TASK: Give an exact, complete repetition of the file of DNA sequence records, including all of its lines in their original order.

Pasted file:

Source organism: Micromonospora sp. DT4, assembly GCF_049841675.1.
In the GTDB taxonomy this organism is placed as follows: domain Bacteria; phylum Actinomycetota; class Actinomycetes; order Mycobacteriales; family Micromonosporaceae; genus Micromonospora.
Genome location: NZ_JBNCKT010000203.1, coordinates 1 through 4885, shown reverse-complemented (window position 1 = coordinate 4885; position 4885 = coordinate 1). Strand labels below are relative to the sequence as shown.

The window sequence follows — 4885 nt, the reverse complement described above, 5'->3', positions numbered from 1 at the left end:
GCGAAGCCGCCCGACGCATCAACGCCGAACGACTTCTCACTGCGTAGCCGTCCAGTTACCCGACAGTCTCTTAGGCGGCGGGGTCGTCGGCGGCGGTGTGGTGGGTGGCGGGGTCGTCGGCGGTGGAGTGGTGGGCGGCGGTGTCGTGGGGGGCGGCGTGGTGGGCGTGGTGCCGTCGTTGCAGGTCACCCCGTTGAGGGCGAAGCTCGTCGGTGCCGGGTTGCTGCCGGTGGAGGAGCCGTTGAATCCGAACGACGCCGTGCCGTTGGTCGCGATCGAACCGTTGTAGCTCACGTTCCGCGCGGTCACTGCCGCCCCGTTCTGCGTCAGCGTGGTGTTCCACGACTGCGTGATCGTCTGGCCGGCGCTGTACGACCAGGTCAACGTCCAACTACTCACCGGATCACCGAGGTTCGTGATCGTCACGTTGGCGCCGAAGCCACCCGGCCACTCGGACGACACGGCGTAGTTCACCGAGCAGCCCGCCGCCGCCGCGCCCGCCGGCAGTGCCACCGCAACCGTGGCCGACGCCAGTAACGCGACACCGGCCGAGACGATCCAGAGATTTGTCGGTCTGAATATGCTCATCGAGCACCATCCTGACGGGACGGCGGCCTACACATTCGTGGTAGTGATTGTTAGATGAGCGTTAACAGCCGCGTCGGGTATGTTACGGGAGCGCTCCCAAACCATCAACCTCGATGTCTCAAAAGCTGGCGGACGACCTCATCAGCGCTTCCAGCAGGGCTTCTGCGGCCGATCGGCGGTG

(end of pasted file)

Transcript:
Source organism: Micromonospora sp. DT4, assembly GCF_049841675.1.
In the GTDB taxonomy this organism is placed as follows: domain Bacteria; phylum Actinomycetota; class Actinomycetes; order Mycobacteriales; family Micromonosporaceae; genus Micromonospora.
Genome location: NZ_JBNCKT010000203.1, coordinates 1 through 4885, shown reverse-complemented (window position 1 = coordinate 4885; position 4885 = coordinate 1). Strand labels below are relative to the sequence as shown.

The window sequence follows — 4885 nt, the reverse complement described above, 5'->3', positions numbered from 1 at the left end:
GCGAAGCCGCCCGACGCATCAACGCCGAACGACTTCTCACTGCGTAGCCGTCCAGTTACCCGACAGTCTCTTAGGCGGCGGGGTCGTCGGCGGCGGTGTGGTGGGTGGCGGGGTCGTCGGCGGTGGAGTGGTGGGCGGCGGTGTCGTGGGGGGCGGCGTGGTGGGCGTGGTGCCGTCGTTGCAGGTCACCCCGTTGAGGGCGAAGCTCGTCGGTGCCGGGTTGCTGCCGGTGGAGGAGCCGTTGAATCCGAACGACGCCGTGCCGTTGGTCGCGATCGAACCGTTGTAGCTCACGTTCCGCGCGGTCACTGCCGCCCCGTTCTGCGTCAGCGTGGTGTTCCACGACTGCGTGATCGTCTGGCCGGCGCTGTACGACCAGGTCAACGTCCAACTACTCACCGGATCACCGAGGTTCGTGATCGTCACGTTGGCGCCGAAGCCACCCGGCCACTCGGACGACACGGCGTAGTTCACCGAGCAGCCCGCCGCCGCCGCGCCCGCCGGCAGTGCCACCGCAACCGTGGCCGACGCCAGTAACGCGACACCGGCCGAGACGATCCAGAGATTTGTCGGTCTGAATATGCTCATCGAGCACCATCCTGACGGGACGGCGGCCTACACATTCGTGGTAGTGATTGTTAGATGAGCGTTAACAGCCGCGTCGGGTATGTTACGGGAGCGCTCCCAAACCATCAACCTCGATGTCTCAAAAGCTGGCGGACGACCTCATCAGCGCTTCCAGCAGGGCTTCTGCGGCCGATCGGCGGTG